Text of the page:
One of the main criticisms of modern feminism is that ‘the battle has been won’. While it is irritating constantly to have to point out the existence of the pay gap, low rape conviction rates and other real injustices experienced by women in the UK, in one way I understand where the critics are coming from. We are lucky to live in a relatively equal society and, as a feminist, I think it is important to remember this and to be proud of what has been achieved. The stark truth is that the most horrific and commonplace abuses of women’s human rights happen off our shores, and the scale of the problem means that the battle is nowhere near won.
That is not to imply that all other countries are still in the dark ages when it comes to women’s rights, while we Brits are legions ahead in some utopian, perfectly equal society. Far from it: we have plenty to learn from many countries across the globe. But let’s wake up to the fact that no woman, no human being, should have to put up with the violent rape and abuse that thousands of women in Papua New Guinea, Georgia and Darfur have to face – either ignored by government officials or perpetrated by them, as highlighted by Amnesty International. No-one should grow up resigned to the fear of violent gang rape, an epidemic in Haiti completely ignored by the law and society in general, to the extent that rape is often only named as such if the woman attacked was a virgin. Women in Saudi Arabia are regarded as insufficiently reliable for their court testimony to be heard. Fed up with brainless jibes at ‘women drivers’, despite statistics showing women actually have fewer accidents on average? I know I am, but look at it this way – at least we’re not legally banned from driving on public roads, a right that Saudi women may get later this year.
The lack of attention to these issues stems from an unspoken and perhaps unconscious assumption that the oppression of women is part of the ‘natural order’. This points to a more general deficit in our attitudes as a society, which is something that needs to be addressed at home as well as abroad
Just to imprint the scale of this crisis onto your mind with one last sickening example, let’s recap the treatment of one Saudi gang rape victim who was sentenced to 200 lashes and six months in jail for the crime of adultery. Some of you may have heard this woman’s story. If you’re reading a feminist website now, the chances are you’re more likely to have heard it than the average person. But I can guarantee that you and most other people you meet have heard more about the case of the poor woman on trial for naming a classroom teddy bear Mohammad. No prizes for guessing which story got more column inches.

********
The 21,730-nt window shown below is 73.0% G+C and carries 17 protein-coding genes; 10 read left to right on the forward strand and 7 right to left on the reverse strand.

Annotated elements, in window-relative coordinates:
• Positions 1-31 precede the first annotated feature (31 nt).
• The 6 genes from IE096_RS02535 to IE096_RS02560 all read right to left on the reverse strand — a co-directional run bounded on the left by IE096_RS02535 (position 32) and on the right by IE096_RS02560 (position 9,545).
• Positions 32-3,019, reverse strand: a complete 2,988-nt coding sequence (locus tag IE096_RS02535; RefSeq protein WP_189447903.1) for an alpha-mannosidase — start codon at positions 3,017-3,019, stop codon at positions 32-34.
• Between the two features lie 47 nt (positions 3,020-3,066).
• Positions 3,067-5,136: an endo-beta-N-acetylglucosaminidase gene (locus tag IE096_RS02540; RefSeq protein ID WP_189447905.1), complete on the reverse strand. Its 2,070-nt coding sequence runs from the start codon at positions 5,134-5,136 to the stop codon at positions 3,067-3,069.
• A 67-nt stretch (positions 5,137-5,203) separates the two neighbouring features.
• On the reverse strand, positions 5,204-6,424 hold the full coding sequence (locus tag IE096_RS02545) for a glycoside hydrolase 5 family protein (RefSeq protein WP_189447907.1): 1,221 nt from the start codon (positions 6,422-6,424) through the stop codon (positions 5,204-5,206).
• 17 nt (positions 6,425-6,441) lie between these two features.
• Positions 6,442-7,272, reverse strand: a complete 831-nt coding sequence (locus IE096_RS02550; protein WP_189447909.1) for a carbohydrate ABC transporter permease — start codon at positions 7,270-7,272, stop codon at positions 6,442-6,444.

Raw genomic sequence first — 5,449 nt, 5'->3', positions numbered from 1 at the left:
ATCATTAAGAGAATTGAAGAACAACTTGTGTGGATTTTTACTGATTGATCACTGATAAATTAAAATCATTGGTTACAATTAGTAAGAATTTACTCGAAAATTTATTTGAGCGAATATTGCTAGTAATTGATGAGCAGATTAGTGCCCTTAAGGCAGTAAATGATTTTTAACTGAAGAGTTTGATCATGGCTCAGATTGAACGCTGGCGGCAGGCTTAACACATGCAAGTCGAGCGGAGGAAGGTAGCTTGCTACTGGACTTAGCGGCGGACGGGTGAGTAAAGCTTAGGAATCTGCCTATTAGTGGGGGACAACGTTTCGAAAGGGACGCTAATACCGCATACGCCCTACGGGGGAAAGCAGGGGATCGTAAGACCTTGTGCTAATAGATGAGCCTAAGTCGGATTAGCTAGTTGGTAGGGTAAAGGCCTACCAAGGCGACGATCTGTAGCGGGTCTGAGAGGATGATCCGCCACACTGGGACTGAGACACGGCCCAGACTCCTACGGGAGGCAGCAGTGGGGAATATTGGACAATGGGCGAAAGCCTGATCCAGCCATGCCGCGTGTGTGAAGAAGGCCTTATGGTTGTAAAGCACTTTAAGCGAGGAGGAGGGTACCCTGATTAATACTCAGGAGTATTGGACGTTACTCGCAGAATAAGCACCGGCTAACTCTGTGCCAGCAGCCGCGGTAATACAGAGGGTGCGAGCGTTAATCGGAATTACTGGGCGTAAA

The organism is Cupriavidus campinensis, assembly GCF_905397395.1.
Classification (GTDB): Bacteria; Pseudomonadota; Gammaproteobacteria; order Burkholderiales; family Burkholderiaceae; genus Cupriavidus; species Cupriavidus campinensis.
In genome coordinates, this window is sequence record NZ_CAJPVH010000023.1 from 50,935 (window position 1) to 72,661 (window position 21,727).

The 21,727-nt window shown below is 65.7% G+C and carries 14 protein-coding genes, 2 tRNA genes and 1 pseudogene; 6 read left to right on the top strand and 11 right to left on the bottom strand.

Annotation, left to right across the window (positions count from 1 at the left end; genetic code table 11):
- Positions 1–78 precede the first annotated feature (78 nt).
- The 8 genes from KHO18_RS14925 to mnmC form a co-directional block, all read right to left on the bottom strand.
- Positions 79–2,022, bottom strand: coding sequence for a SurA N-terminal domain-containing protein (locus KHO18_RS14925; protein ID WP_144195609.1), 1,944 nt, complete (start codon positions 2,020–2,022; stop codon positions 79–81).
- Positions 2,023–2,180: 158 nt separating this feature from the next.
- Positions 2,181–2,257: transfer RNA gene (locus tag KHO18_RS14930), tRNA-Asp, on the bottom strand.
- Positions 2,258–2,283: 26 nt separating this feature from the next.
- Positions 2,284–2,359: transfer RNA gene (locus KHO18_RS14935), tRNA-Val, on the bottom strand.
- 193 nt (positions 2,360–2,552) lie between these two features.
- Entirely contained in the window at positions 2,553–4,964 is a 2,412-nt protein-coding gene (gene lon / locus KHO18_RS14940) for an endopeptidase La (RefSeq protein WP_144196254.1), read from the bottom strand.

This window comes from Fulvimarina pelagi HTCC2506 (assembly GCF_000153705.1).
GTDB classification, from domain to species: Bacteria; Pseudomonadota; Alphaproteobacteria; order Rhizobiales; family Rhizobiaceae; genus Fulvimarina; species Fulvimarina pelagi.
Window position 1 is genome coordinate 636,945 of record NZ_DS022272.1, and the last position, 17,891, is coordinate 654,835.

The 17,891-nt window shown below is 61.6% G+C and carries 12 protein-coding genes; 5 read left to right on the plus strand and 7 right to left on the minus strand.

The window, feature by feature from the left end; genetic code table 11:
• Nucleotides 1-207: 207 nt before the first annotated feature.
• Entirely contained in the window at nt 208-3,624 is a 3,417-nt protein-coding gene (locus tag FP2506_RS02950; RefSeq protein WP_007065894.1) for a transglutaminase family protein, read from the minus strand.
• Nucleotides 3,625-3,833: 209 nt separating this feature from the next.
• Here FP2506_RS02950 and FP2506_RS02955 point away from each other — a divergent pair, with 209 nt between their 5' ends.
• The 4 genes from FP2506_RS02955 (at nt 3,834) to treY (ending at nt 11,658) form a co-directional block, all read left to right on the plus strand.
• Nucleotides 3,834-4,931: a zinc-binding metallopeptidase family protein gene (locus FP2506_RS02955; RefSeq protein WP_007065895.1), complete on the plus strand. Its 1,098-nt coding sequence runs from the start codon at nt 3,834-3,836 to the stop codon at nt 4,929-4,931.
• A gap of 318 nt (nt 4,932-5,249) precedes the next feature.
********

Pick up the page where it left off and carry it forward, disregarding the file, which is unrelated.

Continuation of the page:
So, are UK feminists to blame for the lack of media attention focused on women’s human rights? The answer is definitely not, and I suspect that the subtle but very real sexism that underlies British culture is the true culprit. While our laws and our citizens may not stand for open maltreatment of women on our soil, the indifference towards the plight of women abused and denied of human rights abroad reveals something wrong in the psyche of the British public. Not enough venom is directed at the regimes and societies that allow and implement such treatment. We’re not talking about a minority, remember. We’re talking about 50% of these populations being denied basic rights, abused, disdained and patronised and yet you wouldn’t know it from the lack of attention paid to these issues by our media, society and politicians. It comes from an unspoken and perhaps unconscious assumption that the oppression of women is part of the ‘natural order’. This points to a more general deficit in our attitudes as a society, which is something that needs to be addressed at home as well as abroad.
This is why UK feminists can’t afford to get distracted by debating what we should be wearing and whether or not it matters if we choose to work part time. We need to focus on getting these human rights abuses the attention they deserve. They should be on the front pages of our newspapers, not just confined to the Guardian’s Women section, and condemned by our politicians until political pressure brings about some change. The lives of millions of women are at stake.
Ruthie Samuel is a first year psychology student and a feminist fo’ life. She buys ‘women’s magazines’ every few months to relax and end up in a massive rage, ripping them up and swearing never to buy them again, but she always does, inexplicably